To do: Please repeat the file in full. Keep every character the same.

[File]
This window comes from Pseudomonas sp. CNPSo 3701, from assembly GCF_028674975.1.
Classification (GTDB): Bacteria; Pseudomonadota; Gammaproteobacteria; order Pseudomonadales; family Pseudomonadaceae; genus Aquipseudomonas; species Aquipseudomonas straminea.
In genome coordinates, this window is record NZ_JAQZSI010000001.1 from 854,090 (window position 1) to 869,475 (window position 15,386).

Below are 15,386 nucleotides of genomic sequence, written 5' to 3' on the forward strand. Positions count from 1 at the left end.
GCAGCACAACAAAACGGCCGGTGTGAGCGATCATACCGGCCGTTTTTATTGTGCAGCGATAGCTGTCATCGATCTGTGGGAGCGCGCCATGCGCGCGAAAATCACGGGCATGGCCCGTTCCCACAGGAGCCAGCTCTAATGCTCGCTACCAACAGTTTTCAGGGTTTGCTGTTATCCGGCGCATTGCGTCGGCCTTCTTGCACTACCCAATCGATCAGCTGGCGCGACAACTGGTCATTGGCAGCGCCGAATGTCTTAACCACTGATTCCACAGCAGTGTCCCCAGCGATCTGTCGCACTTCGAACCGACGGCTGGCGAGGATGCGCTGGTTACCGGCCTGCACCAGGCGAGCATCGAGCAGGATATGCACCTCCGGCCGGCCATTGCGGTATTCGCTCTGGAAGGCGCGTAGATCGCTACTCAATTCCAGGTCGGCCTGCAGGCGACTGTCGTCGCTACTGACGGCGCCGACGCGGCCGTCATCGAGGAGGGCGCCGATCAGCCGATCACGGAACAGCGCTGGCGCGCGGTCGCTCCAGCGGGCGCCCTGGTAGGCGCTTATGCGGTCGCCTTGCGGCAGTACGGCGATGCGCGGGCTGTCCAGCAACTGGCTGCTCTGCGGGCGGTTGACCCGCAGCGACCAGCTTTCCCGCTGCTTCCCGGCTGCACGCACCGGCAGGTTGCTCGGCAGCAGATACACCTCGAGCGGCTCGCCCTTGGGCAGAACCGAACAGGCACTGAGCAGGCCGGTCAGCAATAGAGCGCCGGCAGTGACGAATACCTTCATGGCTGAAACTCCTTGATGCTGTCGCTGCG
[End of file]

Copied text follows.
This window comes from Pseudomonas sp. CNPSo 3701, from assembly GCF_028674975.1.
Classification (GTDB): Bacteria; Pseudomonadota; Gammaproteobacteria; order Pseudomonadales; family Pseudomonadaceae; genus Aquipseudomonas; species Aquipseudomonas straminea.
In genome coordinates, this window is record NZ_JAQZSI010000001.1 from 854,090 (window position 1) to 869,475 (window position 15,386).

Below are 15,386 nucleotides of genomic sequence, written 5' to 3' on the forward strand. Positions count from 1 at the left end.
GCAGCACAACAAAACGGCCGGTGTGAGCGATCATACCGGCCGTTTTTATTGTGCAGCGATAGCTGTCATCGATCTGTGGGAGCGCGCCATGCGCGCGAAAATCACGGGCATGGCCCGTTCCCACAGGAGCCAGCTCTAATGCTCGCTACCAACAGTTTTCAGGGTTTGCTGTTATCCGGCGCATTGCGTCGGCCTTCTTGCACTACCCAATCGATCAGCTGGCGCGACAACTGGTCATTGGCAGCGCCGAATGTCTTAACCACTGATTCCACAGCAGTGTCCCCAGCGATCTGTCGCACTTCGAACCGACGGCTGGCGAGGATGCGCTGGTTACCGGCCTGCACCAGGCGAGCATCGAGCAGGATATGCACCTCCGGCCGGCCATTGCGGTATTCGCTCTGGAAGGCGCGTAGATCGCTACTCAATTCCAGGTCGGCCTGCAGGCGACTGTCGTCGCTACTGACGGCGCCGACGCGGCCGTCATCGAGGAGGGCGCCGATCAGCCGATCACGGAACAGCGCTGGCGCGCGGTCGCTCCAGCGGGCGCCCTGGTAGGCGCTTATGCGGTCGCCTTGCGGCAGTACGGCGATGCGCGGGCTGTCCAGCAACTGGCTGCTCTGCGGGCGGTTGACCCGCAGCGACCAGCTTTCCCGCTGCTTCCCGGCTGCACGCACCGGCAGGTTGCTCGGCAGCAGATACACCTCGAGCGGCTCGCCCTTGGGCAGAACCGAACAGGCACTGAGCAGGCCGGTCAGCAATAGAGCGCCGGCAGTGACGAATACCTTCATGGCTGAAACTCCTTGATGCTGTCGCTGCG